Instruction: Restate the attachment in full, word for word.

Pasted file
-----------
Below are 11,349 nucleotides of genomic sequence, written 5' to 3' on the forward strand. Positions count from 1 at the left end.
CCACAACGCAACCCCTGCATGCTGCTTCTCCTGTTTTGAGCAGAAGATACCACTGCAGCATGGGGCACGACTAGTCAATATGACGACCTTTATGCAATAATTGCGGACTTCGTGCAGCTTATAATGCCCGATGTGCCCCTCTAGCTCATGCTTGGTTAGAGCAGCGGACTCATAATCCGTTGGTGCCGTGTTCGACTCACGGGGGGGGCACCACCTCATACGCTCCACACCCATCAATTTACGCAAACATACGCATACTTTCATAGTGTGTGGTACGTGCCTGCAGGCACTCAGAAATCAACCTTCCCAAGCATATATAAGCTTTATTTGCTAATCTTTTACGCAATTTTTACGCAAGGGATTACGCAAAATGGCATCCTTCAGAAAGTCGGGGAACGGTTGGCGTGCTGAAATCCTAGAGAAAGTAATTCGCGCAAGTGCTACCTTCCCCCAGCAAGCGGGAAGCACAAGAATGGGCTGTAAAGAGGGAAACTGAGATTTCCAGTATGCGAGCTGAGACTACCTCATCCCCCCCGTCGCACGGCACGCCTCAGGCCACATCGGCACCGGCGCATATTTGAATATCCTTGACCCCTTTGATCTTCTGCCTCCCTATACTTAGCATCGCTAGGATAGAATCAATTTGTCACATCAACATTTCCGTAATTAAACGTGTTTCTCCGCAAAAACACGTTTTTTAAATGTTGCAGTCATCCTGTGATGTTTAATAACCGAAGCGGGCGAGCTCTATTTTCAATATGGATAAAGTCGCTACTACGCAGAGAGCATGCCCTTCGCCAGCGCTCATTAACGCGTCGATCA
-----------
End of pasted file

Below are 11,349 nucleotides of genomic sequence, written 5' to 3' on the forward strand. Positions count from 1 at the left end.
CCACAACGCAACCCCTGCATGCTGCTTCTCCTGTTTTGAGCAGAAGATACCACTGCAGCATGGGGCACGACTAGTCAATATGACGACCTTTATGCAATAATTGCGGACTTCGTGCAGCTTATAATGCCCGATGTGCCCCTCTAGCTCATGCTTGGTTAGAGCAGCGGACTCATAATCCGTTGGTGCCGTGTTCGACTCACGGGGGGGGCACCACCTCATACGCTCCACACCCATCAATTTACGCAAACATACGCATACTTTCATAGTGTGTGGTACGTGCCTGCAGGCACTCAGAAATCAACCTTCCCAAGCATATATAAGCTTTATTTGCTAATCTTTTACGCAATTTTTACGCAAGGGATTACGCAAAATGGCATCCTTCAGAAAGTCGGGGAACGGTTGGCGTGCTGAAATCCTAGAGAAAGTAATTCGCGCAAGTGCTACCTTCCCCCAGCAAGCGGGAAGCACAAGAATGGGCTGTAAAGAGGGAAACTGAGATTTCCAGTATGCGAGCTGAGACTACCTCATCCCCCCCGTCGCACGGCACGCCTCAGGCCACATCGGCACCGGCGCATATTTGAATATCCTTGACCCCTTTGATCTTCTGCCTCCCTATACTTAGCATCGCTAGGATAGAATCAATTTGTCACATCAACATTTCCGTAATTAAACGTGTTTCTCCGCAAAAACACGTTTTTTAAATGTTGCAGTCATCCTGTGATGTTTAATAACCGAAGCGGGCGAGCTCTATTTTCAATATGGATAAAGTCGCTACTACGCAGAGAGCATGCCCTTCGCCAGCGCTCATTAACGCGTCGATCA